Bike Riding to Lose Weight Fast
Elizabeth Potter used bicycling to feel better and burn fat
Vitals Elizabeth Potter, 27, West Valley City, UT
Occupation JetBlue Airways supervisor
Weight Before 255
Weight After 155
Time Required to Reach Goal 2 years, 3 months
Lesson Learned Find a workout you enjoy.
“If I didn’t love cycling, I couldn’t do it for hours a day.”
Her son, Aiden, now 5. “He was my inspiration, and lugging a 25-pound kid in a bike trailer was tougher than any machine at the gym.”
Elizabeth was always chubby, but when she got pregnant in 2004, she hit 225 pounds and developed gestational diabetes. After her son, Aiden, was born, she split up with his father, and life as a single mom took a toll. She began taking antidepressants but also self-medicated with food. “The worse I felt, the more I ate,” she admits. She eventually reached 255 pounds.
“Once Aiden started walking, I just couldn’t keep up,” she says. “I needed to get healthy for both of us.” In February 2006, after a coworker raved about the weight-loss benefits of cycling, Elizabeth bought a mountain bike and a trailer to pull her son in.
On her first day out, Elizabeth barely made it around a five-mile trail—and paid for the effort. “Everything hurt,” she says. But she stuck with it, adding distance gradually. She also chipped away at her three biggest vices: fast food, soda, and Starbucks. “It was hard, but I had to stop—convenience was no longer an excuse.”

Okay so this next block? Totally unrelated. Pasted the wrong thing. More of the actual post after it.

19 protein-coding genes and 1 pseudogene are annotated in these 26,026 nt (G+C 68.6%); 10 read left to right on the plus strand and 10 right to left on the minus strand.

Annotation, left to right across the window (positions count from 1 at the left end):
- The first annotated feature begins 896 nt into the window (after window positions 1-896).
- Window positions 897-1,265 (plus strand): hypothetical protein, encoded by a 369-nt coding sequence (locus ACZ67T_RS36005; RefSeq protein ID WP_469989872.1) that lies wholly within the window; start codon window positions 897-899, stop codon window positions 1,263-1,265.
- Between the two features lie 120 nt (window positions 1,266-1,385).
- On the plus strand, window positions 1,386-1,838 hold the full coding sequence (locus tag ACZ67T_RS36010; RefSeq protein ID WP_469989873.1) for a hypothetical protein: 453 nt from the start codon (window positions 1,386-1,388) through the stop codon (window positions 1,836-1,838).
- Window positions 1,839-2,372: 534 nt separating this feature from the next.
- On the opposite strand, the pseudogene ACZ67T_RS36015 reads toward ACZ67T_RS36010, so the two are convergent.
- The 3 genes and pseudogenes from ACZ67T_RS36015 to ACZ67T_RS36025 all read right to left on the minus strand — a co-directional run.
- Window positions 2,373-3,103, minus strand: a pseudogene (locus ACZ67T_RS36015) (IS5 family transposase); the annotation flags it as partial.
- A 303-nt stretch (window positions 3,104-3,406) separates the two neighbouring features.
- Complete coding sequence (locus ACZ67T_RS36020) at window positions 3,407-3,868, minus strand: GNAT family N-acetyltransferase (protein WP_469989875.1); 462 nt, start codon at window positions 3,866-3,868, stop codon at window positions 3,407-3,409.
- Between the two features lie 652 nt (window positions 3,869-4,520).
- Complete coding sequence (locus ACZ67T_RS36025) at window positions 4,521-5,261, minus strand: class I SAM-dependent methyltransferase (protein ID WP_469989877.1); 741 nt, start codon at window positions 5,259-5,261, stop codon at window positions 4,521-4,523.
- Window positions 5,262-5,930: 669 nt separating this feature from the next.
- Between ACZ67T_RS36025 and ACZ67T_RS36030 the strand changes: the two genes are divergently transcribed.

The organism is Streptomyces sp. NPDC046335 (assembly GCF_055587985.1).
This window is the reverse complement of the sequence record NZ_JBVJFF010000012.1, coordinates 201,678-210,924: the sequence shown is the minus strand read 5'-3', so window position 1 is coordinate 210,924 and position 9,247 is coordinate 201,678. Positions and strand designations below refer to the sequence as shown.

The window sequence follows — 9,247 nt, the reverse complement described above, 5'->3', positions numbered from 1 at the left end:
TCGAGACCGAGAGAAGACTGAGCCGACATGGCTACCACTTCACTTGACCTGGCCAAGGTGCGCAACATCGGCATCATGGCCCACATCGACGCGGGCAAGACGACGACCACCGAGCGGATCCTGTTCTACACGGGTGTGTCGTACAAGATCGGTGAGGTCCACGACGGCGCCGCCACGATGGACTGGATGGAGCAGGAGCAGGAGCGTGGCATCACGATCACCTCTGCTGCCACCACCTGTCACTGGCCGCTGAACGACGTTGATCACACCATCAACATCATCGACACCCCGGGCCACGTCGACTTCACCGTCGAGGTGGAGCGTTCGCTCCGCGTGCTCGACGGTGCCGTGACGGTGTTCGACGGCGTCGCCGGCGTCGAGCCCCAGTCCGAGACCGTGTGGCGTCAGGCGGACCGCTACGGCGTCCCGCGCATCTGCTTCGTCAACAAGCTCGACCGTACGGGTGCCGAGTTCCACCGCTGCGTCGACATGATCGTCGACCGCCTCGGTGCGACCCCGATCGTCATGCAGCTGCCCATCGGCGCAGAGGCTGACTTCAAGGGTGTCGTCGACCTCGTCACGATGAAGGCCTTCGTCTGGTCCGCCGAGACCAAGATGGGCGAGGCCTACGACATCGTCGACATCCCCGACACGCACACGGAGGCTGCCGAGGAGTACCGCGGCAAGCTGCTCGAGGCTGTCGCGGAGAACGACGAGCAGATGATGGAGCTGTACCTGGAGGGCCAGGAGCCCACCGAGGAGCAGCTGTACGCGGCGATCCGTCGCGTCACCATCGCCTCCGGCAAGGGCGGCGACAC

By September 2007, Elizabeth graduated to a road bike and spent hours a day on it. “I’d feel such a sense of accomplishment after a ride,” she says. In winter, she alternated between a stationary bike and the elliptical machine at the gym and added strength training two or three times a week.
The former fat kid is now a fit size 8 and a competitive road-bike racer who logs 25 or more miles a day—and has more than enough energy to keep up with her son. Best of all, she’s been weaned off the antidepressants. “Once I no longer needed them, it was like, wow, this is how it feels to be happy.”
Moderation, not deprivation. “I still eat chocolate. It’s all about portion control.”
Have a daily mission.
“One day I’ll aim for distance; the next, maybe harder gears. Meeting goals keeps me motivated.”
Make up for mistakes.
“If I go overboard at one meal, I scale back at the next one.”
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